Overall, these problems can turn into an ever bigger life threatening issues. These ways are used to express the words that they are afraid to say or show. It takes times and trust for them to come out and tell someone. They are not bad people, just highly misunderstood. Anorexia, bulimia and self-mutilation are all very complex illnesses and in some cases they are more complex than they seem, but in other cases it is as simple as one person calling them fat or ugly. Everyone has different reasons for it, just like everyone has different views on these people and what they're doing.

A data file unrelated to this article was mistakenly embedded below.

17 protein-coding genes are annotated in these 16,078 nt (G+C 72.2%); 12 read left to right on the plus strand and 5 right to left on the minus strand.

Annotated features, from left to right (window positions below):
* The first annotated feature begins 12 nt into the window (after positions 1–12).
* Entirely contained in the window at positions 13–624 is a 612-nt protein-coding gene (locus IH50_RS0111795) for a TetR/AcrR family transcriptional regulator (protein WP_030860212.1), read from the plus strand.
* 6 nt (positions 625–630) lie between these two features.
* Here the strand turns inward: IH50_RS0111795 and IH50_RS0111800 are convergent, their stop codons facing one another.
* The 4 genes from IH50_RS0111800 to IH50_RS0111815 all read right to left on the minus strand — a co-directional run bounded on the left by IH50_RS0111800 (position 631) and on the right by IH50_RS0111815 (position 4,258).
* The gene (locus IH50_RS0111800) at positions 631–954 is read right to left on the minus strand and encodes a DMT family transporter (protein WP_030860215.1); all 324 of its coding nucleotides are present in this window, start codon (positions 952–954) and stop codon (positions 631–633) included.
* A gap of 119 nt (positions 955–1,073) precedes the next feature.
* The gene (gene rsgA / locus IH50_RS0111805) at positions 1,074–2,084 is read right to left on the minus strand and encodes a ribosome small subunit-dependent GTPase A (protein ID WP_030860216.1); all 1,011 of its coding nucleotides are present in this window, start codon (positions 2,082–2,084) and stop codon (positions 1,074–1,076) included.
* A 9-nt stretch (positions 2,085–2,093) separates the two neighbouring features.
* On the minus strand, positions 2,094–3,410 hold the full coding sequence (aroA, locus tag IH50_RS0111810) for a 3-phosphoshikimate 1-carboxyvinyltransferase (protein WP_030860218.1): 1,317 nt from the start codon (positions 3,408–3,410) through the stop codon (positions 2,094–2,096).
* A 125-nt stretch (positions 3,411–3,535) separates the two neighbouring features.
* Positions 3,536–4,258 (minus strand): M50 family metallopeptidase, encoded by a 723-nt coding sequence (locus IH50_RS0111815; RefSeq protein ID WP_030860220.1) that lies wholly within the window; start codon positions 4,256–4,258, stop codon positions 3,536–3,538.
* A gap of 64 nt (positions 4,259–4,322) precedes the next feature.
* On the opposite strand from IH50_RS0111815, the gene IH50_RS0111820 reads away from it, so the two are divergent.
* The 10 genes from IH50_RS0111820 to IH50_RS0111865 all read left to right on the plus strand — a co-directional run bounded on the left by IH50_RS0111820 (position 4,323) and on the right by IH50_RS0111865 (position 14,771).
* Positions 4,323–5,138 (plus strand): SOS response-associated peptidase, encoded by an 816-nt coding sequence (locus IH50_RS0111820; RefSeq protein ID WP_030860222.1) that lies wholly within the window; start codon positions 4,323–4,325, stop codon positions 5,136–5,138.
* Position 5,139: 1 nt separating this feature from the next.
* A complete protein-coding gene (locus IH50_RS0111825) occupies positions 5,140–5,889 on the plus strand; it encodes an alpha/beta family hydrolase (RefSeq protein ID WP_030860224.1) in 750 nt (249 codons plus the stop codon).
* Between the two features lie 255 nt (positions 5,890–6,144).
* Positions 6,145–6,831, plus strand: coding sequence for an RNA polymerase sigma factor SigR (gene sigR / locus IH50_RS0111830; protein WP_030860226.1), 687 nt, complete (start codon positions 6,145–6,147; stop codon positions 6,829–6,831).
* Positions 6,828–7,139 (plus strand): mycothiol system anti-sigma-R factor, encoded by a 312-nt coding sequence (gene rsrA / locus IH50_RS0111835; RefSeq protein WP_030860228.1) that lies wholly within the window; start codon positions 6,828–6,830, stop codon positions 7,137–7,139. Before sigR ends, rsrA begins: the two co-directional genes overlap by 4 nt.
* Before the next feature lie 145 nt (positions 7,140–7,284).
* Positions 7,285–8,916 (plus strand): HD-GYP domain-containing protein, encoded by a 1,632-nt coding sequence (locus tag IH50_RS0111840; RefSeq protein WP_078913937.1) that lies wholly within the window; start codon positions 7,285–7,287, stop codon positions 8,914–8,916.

There is no right or wrong view, what you believe and what someone else believes can be different, but no matter what, anyone struggling with anorexia, bulimia, and/or self-mutilation, deserves help. In an average middle school classroom 16 out of 24 teens said they know someone who had struggled with an eating disorder or self-mutilation, but only 6 out of the 24 said they themselves have had one of the three. Anorexia, bulimia, and self-mutilation can inhabit anyone and it's your choice what you do. A joking comment of 'you’re fat' or 'you’re ugly' could make someone very upset and make them think that one of these three ways is the only way to make them 'beautiful' or ‘control rumors’. Anyone can have these, and no one is prone. Do you think your life is worth the risk?
Cited Sources
Bjorklund, Ruth. “Eating Disorders” Bench Mark, NY: Marshall Cavendish. 2006 (print)